Breaking the mould



INSPIRING: Malini Alles.

INSPIRING: Malini Alles.  

IT might be the hottest trend in investment circles these days. But real estate funds are still a predominantly male dominated market niche. At the top level, from the chairman to its board members, real estate funds are old-world all-boys gentry. But leave it to 36-year-old Silicon Valley venture capitalist and social activist Malini Alles to break the mould.

In March this year, Alles launched "Maia", a $100 million real estate fund that will invest in industrial, commercial and residential development and re-development projects in India in the next few years. With this Alles becomes the first woman to found and head such a high-profile real estate venture.

But hitting the high notes in the financial and political world is nothing new to Alles. Malini Alles is a close friend of the Clintons, a staunch Democratic Party fund-raiser and a savvy investor. And real estate funds, she believes, is the way to go now.

And now with the Indian Government opening up realty to foreign investors, India is expected to see a huge influx of foreign money in to the country. "This is a great period for international real estate investment. This year alone, close to $7 billion is coming into India for real estate development. So this period — at the beginning of the game — is the right time to invest," says Alles.

And Alles should know. This self-made entrepreneur is known to have a Midas touch when it comes to investments. She has invested in hi-tech stocks, commodities in Asia and South America and real estate properties all across the globe. By 34, Alles was a billionaire.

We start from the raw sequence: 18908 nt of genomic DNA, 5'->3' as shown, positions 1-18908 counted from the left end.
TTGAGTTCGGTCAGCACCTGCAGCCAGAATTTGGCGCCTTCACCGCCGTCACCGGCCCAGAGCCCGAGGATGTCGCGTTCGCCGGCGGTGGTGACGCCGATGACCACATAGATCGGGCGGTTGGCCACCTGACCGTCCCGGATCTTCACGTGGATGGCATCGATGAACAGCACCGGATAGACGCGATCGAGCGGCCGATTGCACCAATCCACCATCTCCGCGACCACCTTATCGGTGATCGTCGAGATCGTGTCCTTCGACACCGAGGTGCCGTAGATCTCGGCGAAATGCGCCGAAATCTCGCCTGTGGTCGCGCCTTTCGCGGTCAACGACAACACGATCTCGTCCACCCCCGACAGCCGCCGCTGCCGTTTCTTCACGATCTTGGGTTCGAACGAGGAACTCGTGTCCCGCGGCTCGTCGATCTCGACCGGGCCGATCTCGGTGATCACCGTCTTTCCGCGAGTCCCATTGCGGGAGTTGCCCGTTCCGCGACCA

"I'm always conscious of changing political and economic trends in any region I go in to invest," Alles points out. She will be touring the country (between April 12 and 26), visiting local developers in Bangalore, Chennai, Delhi, Hyderabad and Mumbai.

Born to Sri Lankan parents in a middle class household in Kuala Lumpur, Malaysia, and growing up in Australia, Alles moved to the U.S. when she was 19 — with just $200 to survive. As the story goes, she and her former husband rented an apartment just outside the Stanford University Campus while the two pursued their education.

But starting from scratch was not easy. "We lived there for four years. It was an apartment by the railway track and every time a train went by the whole apartment would shake. We were that poor," recalls Alles with a down to earth laugh. Though these were tough times for the couple, it was also the time Malini Alles laid the foundation for bigger things she would achieve.

As the spouse of a Stanford student, Alles could attend lectures at the university for free. "I was extremely interested in investment and the business angle." What she then decided to do is what sets her story apart from so many others like hers. Alles gate crashed into gatherings where investment bankers were around. She talked to them. Got their advice and with the money she had saved over the years, she slowly started investing in sectors like telecommunications, commodities and real estate. One speculation led to another and soon the young girl who had come to America with hardly any money in her pocket was now a billionaire.

Around 2000, when financially she was a force to reckon with, Alles started "Stree", a Palo Alto, California, based non-profit organisation to help battered women and young girls around the world. Clinton was the guest of honour at the launch.

Even as her charity projects continue to grow, Alles says her vision for the next 10 years will be to take her real estate venture to the next level. "I want to make sure that Maia is a success. It's a goal that will not only make our investors happy, but I see it as a process of building a competitive and cutting edge Indian economy," she adds with a steely glint in her eyes.

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